Occurrence, Sources and Prevention of Antimicrobial Resistance in West Africa – Following the flow of AMR genes between humans, animals and environment

Research summary

Antibiotics have made it possible for people to live longer, healthier lives. Antimicrobial resistance, however, is an increasing problem,
especially in low-resource settings. This project will employ a range of methods from microbiology, clinical medicine and sociology to
produce new knowledge about how AMR genes spread especially in poor West African regions, in areas where local capacity to
address AMR is lagging behind, and identify ways to curb the spread of AMR. This knowledge can be utilized in national
and international health policy and medical research.

Description

Antimicrobial resistance (AMR) is a global threat to human health. It has increased rapidly, especially in developing countries which
lack controlled antibiotic policy, and have poor infrastructures enabling the flow of AMR genes between the environment, animals and
humans. The struggle against AMR calls for novel tools which only can be found through deeper understanding of the flow of AMR
genes across the community. The present study focuses on the flow of AMR genes in West Africa, a region with extensive gaps in data,
joining environmental, microbiological, sociological, and medical expertise to explore the evolution and transfer of AMR genes between
water, soil, animals, food, and humans (One Health approach).

In this project, written in equal collaboration with partners based in West-African research institutes, we propose to explore AMR gene
flow using very advanced research methods, such as whole-genome sequencing. The study is harnessed for strengthening the capacity
in regions desperately needing support in their efforts against AMR and, at the same time, providing valuable data for deeper
understanding of the flow of AMR genes across the community. We aim to respond to local needs as identified by the project partners.
Our microbiological and sociological approaches will lead to new knowledge about the spread of AMR genes, combining the key
knowledge of the West African researchers to the new methods of Nordic researchers. We will explore various AMR genes in the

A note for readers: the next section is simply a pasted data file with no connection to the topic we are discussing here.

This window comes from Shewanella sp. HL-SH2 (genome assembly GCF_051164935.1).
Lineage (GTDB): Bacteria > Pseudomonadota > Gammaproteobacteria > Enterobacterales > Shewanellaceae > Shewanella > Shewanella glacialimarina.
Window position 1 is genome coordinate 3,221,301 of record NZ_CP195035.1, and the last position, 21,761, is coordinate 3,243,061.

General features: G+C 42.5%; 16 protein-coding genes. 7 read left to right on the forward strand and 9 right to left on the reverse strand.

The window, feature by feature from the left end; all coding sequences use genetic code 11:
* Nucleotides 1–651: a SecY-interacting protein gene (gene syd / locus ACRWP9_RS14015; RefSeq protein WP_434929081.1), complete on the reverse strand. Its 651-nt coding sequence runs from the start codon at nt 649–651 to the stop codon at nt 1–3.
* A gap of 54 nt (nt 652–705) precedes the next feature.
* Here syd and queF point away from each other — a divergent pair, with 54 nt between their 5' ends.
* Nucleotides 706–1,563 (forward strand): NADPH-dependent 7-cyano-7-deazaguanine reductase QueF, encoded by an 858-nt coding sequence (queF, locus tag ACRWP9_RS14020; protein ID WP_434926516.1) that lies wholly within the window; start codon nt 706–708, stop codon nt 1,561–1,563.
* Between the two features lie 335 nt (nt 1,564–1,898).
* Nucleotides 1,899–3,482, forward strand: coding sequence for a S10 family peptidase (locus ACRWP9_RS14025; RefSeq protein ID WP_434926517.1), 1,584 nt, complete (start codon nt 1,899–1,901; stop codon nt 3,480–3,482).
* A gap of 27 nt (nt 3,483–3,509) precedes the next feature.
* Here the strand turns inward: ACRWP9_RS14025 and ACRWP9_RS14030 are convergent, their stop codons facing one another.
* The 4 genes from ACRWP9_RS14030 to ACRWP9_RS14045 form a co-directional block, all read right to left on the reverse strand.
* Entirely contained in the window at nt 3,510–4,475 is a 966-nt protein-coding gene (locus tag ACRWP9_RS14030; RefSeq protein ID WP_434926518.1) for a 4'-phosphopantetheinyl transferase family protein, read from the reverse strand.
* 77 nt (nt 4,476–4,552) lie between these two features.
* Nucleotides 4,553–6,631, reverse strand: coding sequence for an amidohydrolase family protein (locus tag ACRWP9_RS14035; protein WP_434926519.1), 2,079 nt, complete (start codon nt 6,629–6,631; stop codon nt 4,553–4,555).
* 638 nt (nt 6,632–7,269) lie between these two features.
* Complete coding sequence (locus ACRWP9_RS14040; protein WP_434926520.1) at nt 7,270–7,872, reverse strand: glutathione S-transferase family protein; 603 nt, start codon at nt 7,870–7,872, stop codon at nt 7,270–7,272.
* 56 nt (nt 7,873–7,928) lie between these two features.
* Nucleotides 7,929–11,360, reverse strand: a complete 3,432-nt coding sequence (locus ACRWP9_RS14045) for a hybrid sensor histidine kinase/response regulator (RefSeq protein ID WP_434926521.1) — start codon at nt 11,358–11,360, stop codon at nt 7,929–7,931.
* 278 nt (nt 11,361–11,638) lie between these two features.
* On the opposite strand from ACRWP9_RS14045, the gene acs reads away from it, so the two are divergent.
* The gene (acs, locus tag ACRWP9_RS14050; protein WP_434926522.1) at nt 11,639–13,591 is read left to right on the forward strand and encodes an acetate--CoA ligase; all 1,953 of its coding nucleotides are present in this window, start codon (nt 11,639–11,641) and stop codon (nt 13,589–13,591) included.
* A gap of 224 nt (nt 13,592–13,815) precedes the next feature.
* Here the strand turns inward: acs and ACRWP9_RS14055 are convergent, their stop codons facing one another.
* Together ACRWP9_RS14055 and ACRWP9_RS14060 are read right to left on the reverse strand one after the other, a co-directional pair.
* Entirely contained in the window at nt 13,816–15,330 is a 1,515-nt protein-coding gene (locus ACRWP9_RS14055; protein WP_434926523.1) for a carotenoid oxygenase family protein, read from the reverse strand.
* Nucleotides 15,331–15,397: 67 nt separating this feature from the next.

environment (e.g. waste and irrigation waters, animal faeces), isolate E. coli pathogens, from animal faeces and humans, and generate
understanding of the social practices that drive their spread. Cutting-edge research will be conducted in the region with the support of
the international partners working on AMR, thus renewing current understanding of AMR and its evolution.

The impact of the project will extend beyond academia on contributing national and international AMR policy and on public
understanding of AMR.

Research info

Research title
Occurrence, Sources and Prevention of Antimicrobial Resistance in West Africa – Following the flow of AMR genes between humans, animals and environment

Research timeline
1.3.2018 - 1.2.2000

Keywords
Antibiotics antimicrobial resistance (amr) clinical medicine microbiology

Region
Africa

Countries
Finland

Institution
University of Helsinki
Department of Microbiology
Helsinki, Finland

Funding instrument
Academy of Finland

Project budget
1-2 million euros

Head of research
Anu Kantele

Research team
Isidore Bonkoungou, Victorien Dougnon, Kaisa Haukka, Bourema Kouriba, Salla Sariola, Marko Virta

Partners
University of Abomey-Calavi (Benin), University of Ouaga (Burkina Faso), Centre d'infectiologie Charles Mérieux (Mali)

Contact information
Kaisa Haukka
kaisa.haukka@helsinki.fi

Record last updated
3.5.2019